A few days ago Austin Frakt posted about the overuse of screening colonoscopy recorded in a recent paper, a practice that is apparently not controlled by medicare, and for which the incentives are obvious. The interesting aspect of that paper was that there were reported regional differences in adherence to standard screening colonoscopy guidelines. Until somebody is able to drill down and understand why gastroenterologists in Texas overprescribe this test, with an adherence to guidelines rate of less than 50%, and gastroenterologists in other locations hit guidelines 95% of the time, I don’t think we’ll understand these issues. As far as I know, there are no regional variations in incentives so what gives?
      Incidentally, incentives are highly likely to be variable from one subspecialty to another. The behaviors of ER docs and family practice physicians are motivated to a different extent by risk aversion in all likelihood.

    • “When health care policy experts however make statements that ignore nuances like who gets paid for a CT scan (the professional fee goes to a radiologist who does not order the scan, the technical fee to a facility that owns the scanner and not to the ordering physician usually), then that comes off as emotional and to a degree, intentionally ignorant.” OK, agree to some extent, especially that the health care cost driver is typically the primary doc who orders consults and tests, not the radiologist, but let’s not also be naive and assume that the same guy who reads the film doesn’t own a share of the facility. Anyone who has had experience in this realm knows that it is extremely easy for the radiologist to self refer for more testing in this setting, as in: “subcentimeter hepatic lesion recommend repeat scan in 3 months” when the item could easily be identified as a benign cyst or the simple task of comparing prior imaging is not taken.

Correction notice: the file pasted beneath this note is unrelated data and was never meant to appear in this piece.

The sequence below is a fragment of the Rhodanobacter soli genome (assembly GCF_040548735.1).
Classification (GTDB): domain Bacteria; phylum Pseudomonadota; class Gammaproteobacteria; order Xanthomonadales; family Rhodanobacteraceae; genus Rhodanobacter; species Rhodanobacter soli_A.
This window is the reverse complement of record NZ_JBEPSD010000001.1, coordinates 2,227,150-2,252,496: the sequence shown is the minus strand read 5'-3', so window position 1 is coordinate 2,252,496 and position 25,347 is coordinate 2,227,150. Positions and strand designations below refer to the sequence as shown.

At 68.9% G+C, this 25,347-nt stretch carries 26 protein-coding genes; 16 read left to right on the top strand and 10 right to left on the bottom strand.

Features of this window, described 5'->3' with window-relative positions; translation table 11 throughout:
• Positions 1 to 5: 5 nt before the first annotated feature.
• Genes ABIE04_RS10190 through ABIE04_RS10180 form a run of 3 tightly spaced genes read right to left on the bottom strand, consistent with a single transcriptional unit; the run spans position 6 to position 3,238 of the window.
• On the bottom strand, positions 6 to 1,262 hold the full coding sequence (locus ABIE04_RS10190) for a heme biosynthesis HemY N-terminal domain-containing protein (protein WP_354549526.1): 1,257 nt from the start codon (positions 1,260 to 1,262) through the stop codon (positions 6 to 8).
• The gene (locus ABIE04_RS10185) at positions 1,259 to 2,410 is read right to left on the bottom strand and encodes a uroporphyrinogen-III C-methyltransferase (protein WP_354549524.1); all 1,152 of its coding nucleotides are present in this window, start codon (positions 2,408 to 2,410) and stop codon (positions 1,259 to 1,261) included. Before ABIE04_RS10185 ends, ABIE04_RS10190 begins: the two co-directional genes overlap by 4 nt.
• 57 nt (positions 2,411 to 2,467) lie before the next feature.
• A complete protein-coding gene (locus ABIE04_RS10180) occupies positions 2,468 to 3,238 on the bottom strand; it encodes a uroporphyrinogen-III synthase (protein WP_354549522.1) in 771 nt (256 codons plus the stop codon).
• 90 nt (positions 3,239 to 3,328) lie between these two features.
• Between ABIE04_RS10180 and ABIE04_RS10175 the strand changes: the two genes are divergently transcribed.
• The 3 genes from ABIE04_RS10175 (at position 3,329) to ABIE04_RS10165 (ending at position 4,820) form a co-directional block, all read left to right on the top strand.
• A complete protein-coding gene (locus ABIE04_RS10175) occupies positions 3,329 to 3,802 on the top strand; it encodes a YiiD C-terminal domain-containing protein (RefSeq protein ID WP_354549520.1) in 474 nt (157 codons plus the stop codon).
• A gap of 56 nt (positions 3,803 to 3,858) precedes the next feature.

• @Jonathan H:

      I read the post and study. I suggest you reread my post where I explicitly agree about financial rewards being important. My point is that this is an unjustified logical leap to assume that this is a significant driver of healthcare costs when the correlation between incentives and spending is so weak. Talking about physicians being greedy is emotionally satisfying but intellectually vapid…